CIO - WASHINGTON -- Government agencies have been feeling the squeeze in their budgets for some time, but looking ahead the spending cuts can only be expected to slice deeper, regardless of whether or not lawmakers manage to avoid the so-called fiscal cliff, a looming set of cuts and tax increases set to take effect in January absent congressional action.
But as the feds head into a what looks like a time of austerity, expectations for government services remain high. That could translate into a greater reliance on lean, tech-driven private-sector players that can tap into the deep reservoirs of federal and industry data to provide novel, citizen-facing applications, according to Tom Davis, a former Republican congressman from Virginia who now serves as director of government affairs with the consultancy Deloitte & Touche.
"Politically, while the leaders have been kicking the can down the road, we have this intersection where there are opportunities and government's going to have to do more with less," Davis said in remarks here at the Reboot America conference, an event focused on the intersection of public policy and technology, particularly startups.
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"This is a great opportunity for those of you with innovative ideas," he added. "Now is the time you're going to have to do it, because the money just isn't there."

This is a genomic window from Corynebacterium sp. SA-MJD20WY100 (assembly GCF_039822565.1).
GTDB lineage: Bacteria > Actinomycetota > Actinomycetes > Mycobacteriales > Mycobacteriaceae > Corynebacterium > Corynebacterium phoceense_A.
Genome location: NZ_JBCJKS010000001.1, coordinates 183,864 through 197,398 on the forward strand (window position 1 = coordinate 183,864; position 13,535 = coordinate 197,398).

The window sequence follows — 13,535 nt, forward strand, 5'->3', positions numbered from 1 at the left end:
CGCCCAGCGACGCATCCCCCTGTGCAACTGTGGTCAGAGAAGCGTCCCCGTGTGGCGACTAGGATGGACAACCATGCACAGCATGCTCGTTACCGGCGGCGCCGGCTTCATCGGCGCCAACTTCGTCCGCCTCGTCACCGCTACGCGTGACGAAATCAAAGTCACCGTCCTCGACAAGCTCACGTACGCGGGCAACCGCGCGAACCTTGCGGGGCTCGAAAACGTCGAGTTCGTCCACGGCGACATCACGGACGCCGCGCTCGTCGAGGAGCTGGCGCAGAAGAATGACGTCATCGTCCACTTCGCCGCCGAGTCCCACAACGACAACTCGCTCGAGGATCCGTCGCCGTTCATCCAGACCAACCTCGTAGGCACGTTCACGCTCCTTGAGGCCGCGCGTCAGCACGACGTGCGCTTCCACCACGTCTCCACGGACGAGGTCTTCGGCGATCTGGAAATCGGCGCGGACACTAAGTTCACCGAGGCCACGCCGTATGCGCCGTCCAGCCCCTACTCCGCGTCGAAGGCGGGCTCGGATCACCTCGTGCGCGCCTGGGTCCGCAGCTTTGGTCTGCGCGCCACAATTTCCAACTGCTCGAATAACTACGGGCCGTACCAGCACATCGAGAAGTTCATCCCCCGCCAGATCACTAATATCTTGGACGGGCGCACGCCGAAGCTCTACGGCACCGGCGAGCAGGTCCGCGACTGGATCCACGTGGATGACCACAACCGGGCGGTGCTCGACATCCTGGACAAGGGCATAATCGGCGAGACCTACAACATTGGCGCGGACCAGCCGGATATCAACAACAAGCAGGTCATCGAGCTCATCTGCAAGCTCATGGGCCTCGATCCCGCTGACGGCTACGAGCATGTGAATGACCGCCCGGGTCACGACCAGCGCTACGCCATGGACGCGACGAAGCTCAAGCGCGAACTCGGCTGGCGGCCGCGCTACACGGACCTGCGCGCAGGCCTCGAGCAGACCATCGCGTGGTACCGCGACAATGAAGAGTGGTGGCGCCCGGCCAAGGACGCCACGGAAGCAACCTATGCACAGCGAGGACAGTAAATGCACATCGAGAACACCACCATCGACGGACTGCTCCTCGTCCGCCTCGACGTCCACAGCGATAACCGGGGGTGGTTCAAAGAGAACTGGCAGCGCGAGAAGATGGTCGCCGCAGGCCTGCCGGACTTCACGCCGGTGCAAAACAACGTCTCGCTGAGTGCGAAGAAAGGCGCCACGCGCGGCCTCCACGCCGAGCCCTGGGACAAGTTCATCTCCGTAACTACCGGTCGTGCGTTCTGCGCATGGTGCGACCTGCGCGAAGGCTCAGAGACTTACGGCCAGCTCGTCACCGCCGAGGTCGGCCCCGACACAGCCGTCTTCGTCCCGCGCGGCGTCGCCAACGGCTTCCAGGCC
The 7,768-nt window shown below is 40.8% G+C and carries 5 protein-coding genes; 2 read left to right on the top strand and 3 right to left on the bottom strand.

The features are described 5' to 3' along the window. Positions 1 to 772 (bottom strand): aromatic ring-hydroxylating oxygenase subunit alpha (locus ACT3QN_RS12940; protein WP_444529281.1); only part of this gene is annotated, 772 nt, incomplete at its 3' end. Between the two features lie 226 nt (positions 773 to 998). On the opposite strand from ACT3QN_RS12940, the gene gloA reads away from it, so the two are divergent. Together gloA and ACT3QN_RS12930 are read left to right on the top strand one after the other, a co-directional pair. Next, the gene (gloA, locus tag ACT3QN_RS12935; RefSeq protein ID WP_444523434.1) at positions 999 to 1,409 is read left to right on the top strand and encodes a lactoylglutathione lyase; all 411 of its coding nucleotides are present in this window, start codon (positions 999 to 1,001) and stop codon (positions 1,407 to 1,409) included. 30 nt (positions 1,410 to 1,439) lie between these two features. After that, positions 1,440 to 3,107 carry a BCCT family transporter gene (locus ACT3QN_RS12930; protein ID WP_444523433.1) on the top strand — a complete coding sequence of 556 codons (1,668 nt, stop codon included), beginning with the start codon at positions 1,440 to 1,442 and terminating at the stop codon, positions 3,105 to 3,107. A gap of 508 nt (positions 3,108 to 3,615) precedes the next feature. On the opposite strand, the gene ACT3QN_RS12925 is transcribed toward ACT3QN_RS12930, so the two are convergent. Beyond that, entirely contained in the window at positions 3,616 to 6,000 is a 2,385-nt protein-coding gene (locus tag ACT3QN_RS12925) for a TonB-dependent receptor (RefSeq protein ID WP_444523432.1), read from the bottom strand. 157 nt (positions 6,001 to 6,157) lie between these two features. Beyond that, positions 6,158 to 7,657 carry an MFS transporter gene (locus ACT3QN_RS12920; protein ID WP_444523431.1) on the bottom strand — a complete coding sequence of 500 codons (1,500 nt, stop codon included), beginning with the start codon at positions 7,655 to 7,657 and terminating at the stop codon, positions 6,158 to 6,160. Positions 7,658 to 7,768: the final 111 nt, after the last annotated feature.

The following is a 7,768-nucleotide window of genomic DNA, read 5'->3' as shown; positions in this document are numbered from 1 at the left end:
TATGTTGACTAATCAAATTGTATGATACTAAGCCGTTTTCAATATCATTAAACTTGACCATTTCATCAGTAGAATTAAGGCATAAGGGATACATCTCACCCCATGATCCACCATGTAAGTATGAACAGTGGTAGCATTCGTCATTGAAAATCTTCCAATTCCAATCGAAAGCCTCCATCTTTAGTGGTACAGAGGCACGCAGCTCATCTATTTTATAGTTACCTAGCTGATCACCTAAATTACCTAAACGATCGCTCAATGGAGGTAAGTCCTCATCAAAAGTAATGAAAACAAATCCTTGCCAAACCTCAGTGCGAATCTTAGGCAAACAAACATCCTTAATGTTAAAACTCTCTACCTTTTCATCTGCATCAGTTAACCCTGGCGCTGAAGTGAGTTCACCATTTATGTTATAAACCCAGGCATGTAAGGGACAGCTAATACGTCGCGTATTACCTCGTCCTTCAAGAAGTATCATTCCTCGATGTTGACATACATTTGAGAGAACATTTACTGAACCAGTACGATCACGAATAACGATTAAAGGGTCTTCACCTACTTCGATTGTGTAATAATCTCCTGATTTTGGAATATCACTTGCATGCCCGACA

The conference also featured a panel of socially-minded entrepreneurs who are either working with government groups or other sectors to apply technology to advance a particular cause, such as RxAnte, which deploys predictive modeling to make precise determinations about which patients are likely to need reminders to adhere to their medication.
In the energy sector, Opower has partnered with around 70 utility companies to convert their raw usage data into a novel way for consumers to visualize -- and, hopefully, reduce -- their electricity consumption. Opower also makes the data it gleans from its utility partners available through APIs, inviting developers -- and potential competitors -- to create their own applications relating to energy usage.
"From the business side, it makes us a platform," said Michael Sachse, Opower's general counsel and vice president of regulatory affairs. "We have the APIs, and so everyone's coming through us to get to the utility. We feel very comfortable about that position. But also we feel comfortable about the idea that, you know, we want to develop a system in which you're going to get lots of different tools to lots of different people.
"And we feel like we have a mass-communication system which we're very comfortable with, and if someone can come in and build on top of that, that's exciting for us. We get new ideas. Maybe we can get inspired by some of those ideas. But also it makes our other objective -- not just a business end, but an efficiency end -- more likely because you've got more and more people engaging with energy usage in creative ways," he added.
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Today, many government agencies – civilian and defense – find themselves in a technology quandary: the volume of data that must be stored is growing rapidly, while shrinking budgets are limiting capital expenditures (i.e. – servers, storage devices, etc.) required to store all of this data.
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